How Not to Use a QR Code

Posted January 26, 2012 - 10:39 am. By Ryan Feyer. comments

QR codes are great. It’s like putting hyperlinks in real life. There are so many great and creative uses for QR codes and they can be, at times, quite brilliant.

However, there are plenty of uses for QR codes that don’t make sense. And we’ve seen some pretty crazy uses. Here are a few ways NOT to use a QR code.

1. On a billboard

Seriously? People are driving 70 miles per hour and you want them to whip out their phone, open their favorite QR reading app, line up the code on their camera and visit a website? Please don’t encourage this behavior. Enough said.

2. In a 30-second commercial

Especially if you just show it in the last few seconds. It takes time to open a QR reading app and line up the code with your camera. Sometimes longer than 30 seconds. So don’t assume people are standing 6 inches from their TV with a QR app open waiting to snap a picture of your code.

3. In a preview at the movie theatre

Using your phone in a movie theatre is generally frowned upon. Not only are people unlikely to research your brand or product during the previews before a movie, it may also annoy others in the theatre if their neighbor starts filing their taxes during the movie using an H&R Block app because they saw a QR code during the previews.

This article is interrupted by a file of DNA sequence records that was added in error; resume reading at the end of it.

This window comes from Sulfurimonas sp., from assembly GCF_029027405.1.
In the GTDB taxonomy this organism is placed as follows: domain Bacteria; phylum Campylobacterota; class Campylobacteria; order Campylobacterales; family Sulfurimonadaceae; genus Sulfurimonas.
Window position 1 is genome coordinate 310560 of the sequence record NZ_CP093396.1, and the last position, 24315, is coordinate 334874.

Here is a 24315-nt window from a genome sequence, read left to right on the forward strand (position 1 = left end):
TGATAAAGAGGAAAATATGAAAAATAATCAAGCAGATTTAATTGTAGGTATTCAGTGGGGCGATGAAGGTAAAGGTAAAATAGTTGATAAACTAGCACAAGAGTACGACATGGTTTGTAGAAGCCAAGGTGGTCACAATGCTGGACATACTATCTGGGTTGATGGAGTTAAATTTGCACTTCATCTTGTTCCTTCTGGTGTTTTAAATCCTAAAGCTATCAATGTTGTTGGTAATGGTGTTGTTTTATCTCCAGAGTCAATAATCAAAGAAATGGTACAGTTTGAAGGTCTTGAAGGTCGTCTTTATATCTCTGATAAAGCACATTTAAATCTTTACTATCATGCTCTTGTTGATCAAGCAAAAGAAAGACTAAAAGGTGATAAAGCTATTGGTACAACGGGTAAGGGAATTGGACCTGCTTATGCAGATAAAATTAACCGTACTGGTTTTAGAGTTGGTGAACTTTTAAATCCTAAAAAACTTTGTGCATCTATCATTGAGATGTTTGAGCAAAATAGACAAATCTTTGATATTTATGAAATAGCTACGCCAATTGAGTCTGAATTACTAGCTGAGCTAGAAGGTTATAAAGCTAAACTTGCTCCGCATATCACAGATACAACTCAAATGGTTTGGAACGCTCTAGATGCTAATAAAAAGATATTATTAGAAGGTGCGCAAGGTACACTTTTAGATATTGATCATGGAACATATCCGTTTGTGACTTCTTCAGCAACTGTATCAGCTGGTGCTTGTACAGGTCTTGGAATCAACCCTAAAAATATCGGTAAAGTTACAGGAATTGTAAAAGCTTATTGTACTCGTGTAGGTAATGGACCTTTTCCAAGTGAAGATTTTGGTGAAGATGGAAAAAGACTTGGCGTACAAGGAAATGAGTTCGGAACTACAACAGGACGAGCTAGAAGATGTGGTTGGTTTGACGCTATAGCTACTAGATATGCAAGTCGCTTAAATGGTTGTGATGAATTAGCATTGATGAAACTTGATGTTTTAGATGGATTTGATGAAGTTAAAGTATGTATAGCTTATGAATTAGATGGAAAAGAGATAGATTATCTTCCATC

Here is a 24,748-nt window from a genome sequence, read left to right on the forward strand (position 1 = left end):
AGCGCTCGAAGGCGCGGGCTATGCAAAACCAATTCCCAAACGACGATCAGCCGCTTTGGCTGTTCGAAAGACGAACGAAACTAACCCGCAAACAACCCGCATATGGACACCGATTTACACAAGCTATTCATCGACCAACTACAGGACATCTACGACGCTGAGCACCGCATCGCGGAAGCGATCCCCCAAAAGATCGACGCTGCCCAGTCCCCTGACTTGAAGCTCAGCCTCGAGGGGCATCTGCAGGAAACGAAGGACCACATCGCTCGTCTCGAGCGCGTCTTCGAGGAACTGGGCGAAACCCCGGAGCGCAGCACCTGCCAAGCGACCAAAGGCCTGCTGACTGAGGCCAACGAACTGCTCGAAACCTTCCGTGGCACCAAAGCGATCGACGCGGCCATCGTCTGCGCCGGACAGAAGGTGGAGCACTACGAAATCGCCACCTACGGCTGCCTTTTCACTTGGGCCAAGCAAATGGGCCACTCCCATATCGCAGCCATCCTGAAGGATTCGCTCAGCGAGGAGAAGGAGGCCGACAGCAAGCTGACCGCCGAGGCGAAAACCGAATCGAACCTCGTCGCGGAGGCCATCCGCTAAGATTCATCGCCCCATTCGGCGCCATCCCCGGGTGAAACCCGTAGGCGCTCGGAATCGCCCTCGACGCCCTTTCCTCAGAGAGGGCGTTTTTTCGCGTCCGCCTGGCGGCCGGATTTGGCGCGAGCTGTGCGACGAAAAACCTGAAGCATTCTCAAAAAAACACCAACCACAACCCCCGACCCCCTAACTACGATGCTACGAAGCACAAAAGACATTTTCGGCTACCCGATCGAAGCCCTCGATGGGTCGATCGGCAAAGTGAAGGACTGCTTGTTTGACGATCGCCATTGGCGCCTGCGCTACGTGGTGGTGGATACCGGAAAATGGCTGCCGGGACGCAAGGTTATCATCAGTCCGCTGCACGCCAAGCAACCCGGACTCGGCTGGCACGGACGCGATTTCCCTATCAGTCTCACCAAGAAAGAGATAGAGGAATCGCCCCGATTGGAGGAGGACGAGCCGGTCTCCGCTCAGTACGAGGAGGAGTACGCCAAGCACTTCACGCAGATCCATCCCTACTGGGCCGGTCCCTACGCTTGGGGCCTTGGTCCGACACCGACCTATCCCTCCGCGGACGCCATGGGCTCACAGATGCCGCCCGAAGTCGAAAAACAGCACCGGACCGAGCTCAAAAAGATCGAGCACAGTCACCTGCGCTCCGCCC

4. In an e-mail

Or anything digital for that matter. If they’re already on a computer or smart phone, there’s no reason to add a layer of complexity by using a QR code. Just put in a link. It’s a lot easier to click a link than to get your smart phone out and take a picture of your computer screen. It’s even harder to take a picture of your smart phone screen with your smart phone (it involves 3-4 mirrors, a dual-screen multi-tasking smart phone, and is pretty much impossible).

5. When you don’t have a mobile-friendly website

Don’t encourage people to visit your website using their smart phone if your website isn’t optimized for mobile devices. Talk about a bounce rate!

6. When you don’t use a landing page

If I scan a QR code that says “learn more about our hamburgers” I expect to go to a web page that is specifically about your hamburgers, not your companies home page. You can fit quite a lot of characters in a QR code (sometimes up to 4000!), so don’t be afraid of using a long URL.

7. In a radio ad spot

Just kidding. But seriously

8. In an advertisement posted in a restroom

Not only does it promote bad hygiene but it also raises some privacy issues when you ask someone to take out their cell phone and take a picture inside a restroom. Stay away from this if at all possible.

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